(Liverpool win 7-6 on aggregate)
Liverpool reached the Champions League final after riding their luck to contain a fired-up AS Roma in defeat at the Stadio Olimpico that sent them through 7-6 on aggregate.
Liverpool, who will face Real Madrid in the final on 26 May, twice took the lead but were forced to hang on in the second half as Roma created a string of good chances before Radja Nainggolan's two late goals put them ahead on the night.
Liverpool's Sadio Mane was their most potent attacking threat and gave them the lead after nine minutes, but a bizarre own goal by James Milner levelled for Roma.
A Georginio Wijnaldum header put Liverpool back in front but Roma, who overturned a three-goal deficit to beat Barcelona in the last round, were given renewed belief when Edin Dzeko fired past Loris Karius early in the second half.
Nainggolan drilled in from distance after 86 minutes to make it 3-2 and smashed home a penalty in stoppage-time but it was too late for the Italian side who lost the first leg of the semi-final 5-2 in Liverpool.
Jurgen Klopp's side are smashing all kinds of records this season and another one fell as they reached 46 goals in 14 Champions League matches (including qualifiers), eclipsing the previous best set by Barcelona (in 16 games) in 1999-2000.
A great deal of that is owed to their formidable front three of Mohamed Salah (10), Roberto Firmino (10) and Mane (nine), now the highest scoring club trio in a single Champions League season after overtaking Real Madrid's Cristiano Ronaldo, Gareth Bale and Karim Benzema, who scored 28 in 2013-14.
They are the fastest to 40 (12 matches) in a single campaign in the competition proper.
It was Mane's turn to star on the night Liverpool booked their first Champions League final place in 11 years and their eighth in the competition.
Having survived a scare when Alessandro Florenzi fired a long-range shot just wide Mane, who had an early penalty claim waved away after Kostas Manolas' challenge, struck the first blow which severely damaged Roma's hopes of clawing back the first-leg deficit.
Naingollan squandered possession in midfield and Jordan Henderson fed Firmino, who teed up his team-mate for a smart left-footed finish: the first goal conceded by Roma at home in the Champions League this season as Liverpool maintained their record of scoring in every away fixture.
That left the hosts requiring four in 81 minutes and they were handed a lifeline when Dejan Lovren, under pressure from Patrik Schick, hacked the ball straight at Milner's head and rebounded past goalkeeper Loris Karius.
Liverpool wobbled and Roma sensed their chance but that was taken away from them by a second away goal, cancelling out the only slight advantage the Serie A side had coming into the tie, in the 25th minute.
Alisson turned Mane's shot for a corner after Andrew Robertson's driving 35-yard run to the byline to provide Wijnaldum with his big moment, heading in his first away goal in 1,081 days since he found the net for PSV Eindhoven against Den Haag in May 2015 and his first for an English club in 64 away games.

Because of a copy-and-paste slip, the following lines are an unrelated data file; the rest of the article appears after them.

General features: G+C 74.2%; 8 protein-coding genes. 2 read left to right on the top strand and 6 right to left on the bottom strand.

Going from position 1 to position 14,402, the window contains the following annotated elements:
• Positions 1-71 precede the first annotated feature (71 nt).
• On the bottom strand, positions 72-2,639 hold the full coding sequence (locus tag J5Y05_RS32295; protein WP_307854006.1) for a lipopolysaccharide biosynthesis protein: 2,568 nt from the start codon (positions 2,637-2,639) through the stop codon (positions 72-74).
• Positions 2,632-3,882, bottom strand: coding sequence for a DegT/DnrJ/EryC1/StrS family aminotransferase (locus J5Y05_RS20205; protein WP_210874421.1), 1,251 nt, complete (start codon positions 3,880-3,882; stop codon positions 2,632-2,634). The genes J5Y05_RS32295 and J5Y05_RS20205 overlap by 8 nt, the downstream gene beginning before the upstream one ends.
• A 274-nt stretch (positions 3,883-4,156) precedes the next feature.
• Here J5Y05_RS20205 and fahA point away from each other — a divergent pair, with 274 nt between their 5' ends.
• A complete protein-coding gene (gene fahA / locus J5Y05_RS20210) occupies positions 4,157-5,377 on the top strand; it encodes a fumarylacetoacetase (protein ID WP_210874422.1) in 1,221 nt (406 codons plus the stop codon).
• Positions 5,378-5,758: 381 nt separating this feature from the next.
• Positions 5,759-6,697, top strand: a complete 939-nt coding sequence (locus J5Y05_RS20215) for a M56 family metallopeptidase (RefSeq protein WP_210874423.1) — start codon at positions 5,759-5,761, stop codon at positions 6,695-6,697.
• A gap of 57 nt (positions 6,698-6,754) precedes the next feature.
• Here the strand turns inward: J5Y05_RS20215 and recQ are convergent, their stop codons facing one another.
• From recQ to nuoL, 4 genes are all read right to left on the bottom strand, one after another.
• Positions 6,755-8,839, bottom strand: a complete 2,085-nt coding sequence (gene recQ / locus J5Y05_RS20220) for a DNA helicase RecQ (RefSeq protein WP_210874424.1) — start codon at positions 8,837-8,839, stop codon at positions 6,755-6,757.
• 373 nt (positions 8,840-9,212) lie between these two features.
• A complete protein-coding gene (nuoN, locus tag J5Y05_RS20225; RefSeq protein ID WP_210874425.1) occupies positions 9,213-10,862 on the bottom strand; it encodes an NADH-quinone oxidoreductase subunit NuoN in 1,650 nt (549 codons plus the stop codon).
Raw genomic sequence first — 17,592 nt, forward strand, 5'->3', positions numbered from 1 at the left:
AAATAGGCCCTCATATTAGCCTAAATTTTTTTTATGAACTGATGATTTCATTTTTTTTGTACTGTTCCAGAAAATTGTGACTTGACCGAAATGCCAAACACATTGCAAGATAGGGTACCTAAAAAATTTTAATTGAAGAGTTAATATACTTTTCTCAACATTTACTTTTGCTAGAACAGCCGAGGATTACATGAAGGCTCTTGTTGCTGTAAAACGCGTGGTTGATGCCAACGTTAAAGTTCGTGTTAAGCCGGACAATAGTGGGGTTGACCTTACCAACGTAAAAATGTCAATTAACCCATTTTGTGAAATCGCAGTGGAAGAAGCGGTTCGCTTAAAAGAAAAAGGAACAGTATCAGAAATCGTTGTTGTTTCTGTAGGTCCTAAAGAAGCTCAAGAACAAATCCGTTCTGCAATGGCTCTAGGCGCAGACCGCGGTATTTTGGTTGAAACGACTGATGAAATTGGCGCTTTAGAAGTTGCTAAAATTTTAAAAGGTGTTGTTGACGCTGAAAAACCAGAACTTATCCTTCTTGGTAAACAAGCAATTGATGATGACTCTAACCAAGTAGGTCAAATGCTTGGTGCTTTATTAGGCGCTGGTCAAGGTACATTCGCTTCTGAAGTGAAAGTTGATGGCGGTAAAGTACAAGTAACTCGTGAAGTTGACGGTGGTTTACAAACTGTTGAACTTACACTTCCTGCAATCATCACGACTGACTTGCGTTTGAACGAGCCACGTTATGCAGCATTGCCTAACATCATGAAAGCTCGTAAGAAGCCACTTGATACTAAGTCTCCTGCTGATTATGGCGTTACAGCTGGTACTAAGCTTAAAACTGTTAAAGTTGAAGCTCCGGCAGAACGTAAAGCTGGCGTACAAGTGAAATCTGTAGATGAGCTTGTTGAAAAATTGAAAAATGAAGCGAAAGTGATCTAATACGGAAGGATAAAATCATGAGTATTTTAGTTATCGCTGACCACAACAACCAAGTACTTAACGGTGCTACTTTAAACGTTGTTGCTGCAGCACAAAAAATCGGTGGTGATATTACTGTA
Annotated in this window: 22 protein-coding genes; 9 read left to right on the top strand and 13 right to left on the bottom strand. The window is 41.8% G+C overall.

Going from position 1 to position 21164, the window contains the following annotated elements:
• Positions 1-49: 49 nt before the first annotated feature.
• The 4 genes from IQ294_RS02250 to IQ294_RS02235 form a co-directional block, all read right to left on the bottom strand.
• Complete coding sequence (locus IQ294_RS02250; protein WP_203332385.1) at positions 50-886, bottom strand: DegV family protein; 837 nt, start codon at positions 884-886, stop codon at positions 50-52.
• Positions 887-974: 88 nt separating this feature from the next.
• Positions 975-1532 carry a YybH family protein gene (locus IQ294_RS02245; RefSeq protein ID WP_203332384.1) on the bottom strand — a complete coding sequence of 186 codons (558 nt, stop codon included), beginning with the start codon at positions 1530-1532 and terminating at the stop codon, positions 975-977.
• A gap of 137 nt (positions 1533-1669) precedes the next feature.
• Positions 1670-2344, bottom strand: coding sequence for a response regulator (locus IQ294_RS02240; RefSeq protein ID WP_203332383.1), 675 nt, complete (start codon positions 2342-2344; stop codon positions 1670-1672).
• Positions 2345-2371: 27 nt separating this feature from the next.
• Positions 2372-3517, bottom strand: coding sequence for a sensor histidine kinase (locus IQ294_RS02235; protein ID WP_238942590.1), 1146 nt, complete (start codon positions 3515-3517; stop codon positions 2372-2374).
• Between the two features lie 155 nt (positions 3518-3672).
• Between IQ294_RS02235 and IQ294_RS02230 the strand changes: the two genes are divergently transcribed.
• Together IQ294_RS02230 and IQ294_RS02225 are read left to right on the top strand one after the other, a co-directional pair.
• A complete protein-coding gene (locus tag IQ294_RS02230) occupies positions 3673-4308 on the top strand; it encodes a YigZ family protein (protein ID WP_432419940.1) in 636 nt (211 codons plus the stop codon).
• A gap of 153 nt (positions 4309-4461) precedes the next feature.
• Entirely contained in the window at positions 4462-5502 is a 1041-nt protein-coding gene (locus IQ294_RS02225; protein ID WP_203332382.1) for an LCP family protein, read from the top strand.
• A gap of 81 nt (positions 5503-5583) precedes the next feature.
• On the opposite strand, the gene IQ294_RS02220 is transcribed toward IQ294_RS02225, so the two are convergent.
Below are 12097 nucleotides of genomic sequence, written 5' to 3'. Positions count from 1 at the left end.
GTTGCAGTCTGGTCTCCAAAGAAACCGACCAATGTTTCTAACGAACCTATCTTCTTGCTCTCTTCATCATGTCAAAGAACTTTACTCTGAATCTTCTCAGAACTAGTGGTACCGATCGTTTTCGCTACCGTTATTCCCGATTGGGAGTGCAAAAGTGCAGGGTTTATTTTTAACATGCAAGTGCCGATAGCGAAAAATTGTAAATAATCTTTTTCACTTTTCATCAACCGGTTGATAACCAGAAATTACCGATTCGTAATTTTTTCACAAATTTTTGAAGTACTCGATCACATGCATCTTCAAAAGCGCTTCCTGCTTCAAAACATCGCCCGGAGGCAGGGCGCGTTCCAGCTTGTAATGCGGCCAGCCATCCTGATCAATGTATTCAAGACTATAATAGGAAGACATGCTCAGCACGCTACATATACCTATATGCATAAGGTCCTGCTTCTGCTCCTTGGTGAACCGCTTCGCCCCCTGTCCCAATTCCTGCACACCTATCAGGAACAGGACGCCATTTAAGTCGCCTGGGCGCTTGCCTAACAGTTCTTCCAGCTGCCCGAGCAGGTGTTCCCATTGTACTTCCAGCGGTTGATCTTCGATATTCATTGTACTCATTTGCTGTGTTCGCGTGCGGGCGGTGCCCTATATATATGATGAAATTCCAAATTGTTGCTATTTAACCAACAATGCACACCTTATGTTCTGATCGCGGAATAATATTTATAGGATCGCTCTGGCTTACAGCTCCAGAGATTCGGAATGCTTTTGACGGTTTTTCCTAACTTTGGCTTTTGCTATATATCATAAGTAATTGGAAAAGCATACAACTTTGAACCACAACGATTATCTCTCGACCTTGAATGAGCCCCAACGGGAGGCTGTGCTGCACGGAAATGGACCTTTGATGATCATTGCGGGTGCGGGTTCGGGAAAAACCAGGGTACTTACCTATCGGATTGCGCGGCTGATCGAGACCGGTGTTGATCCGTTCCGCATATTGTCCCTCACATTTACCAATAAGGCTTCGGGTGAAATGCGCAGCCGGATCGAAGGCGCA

It sent the 5,000 travelling fans, who had to deal with long queues to get in but apparently none of the pre-match security concerns, into raptures.
Stephan El Shaarawy offered Roma hope as he had a shot deflected off Milner and onto the post and a penalty shout against Trent Alexander-Arnold turned down but when Dzeko fired home a badly-directed punch from Karius, Roma required three in 38 minutes to force extra-time.
Alexander-Arnold appeared to get away with a handball against El Shaarawy but Liverpool were hanging on even before Nainggolan's 86th-minute drilled effort off the post set nerves jangling, with the midfielder converting a penalty after substitute Ragnar Klavan's handball.
Klopp told BT Sport 2: "The boys deserve it. The campaign, the character they showed, the mentality they showed, the football they showed - that's just crazy.
"And then it suits our situation, what was it? On aggregate it's - I forgot it - 7-6, it was unbelievable."
The German added: "To be honest, there's a lot of room for improvement in our general defending.
"We were constantly under pressure. Each counter attack was really dangerous but we didn't use them, we are usually much better. We wanted to do it, without doing the right thing.
"It was the first semi-final for most of the boys and it's completely normal that you have to keep your nerves and all of that stuff.
"It was a little bit exciting, more exciting than what I actually want but now it's over and I'm fine."
Liverpool skipper Jordan Henderson said: "We never do it the easy way, unfortunately. Amazing effort. We knew it'd be tough coming here.
"I thought in the first half, we did well and scored some good goals. We could have been a bit more clinical on the counter attack but overall I thought we handled the situation well, apart from the last 10 minutes of the second half - and concede the late goals like we did - so we need to stop that but overall we're delighted to be in the final.
"We knew it was important to get that first goal and to get one early on was brilliant.
"A little bit unlucky with their first goal. But overall, first leg, second leg, I think we're going to be happy with what we've done.
"Of course, we could have been a lot better here in this leg, but overall we're just pleased to get through to the final. We've been entertaining I think."
Ex-Liverpool captain Steven Gerrard was quick to congratulate his former team.
"Incredible achievement, congratulations to Jurgen Klopp and the players - they're the ones that have taken the fans on this journey," Gerrard said.
"They deserve all the plaudits they'll get in the coming days.
"They've set themselves up for a mouth-watering final against Real Madrid and they should go in with confidence they can go all the way now. That man (Klopp) and the players deserve so much praise."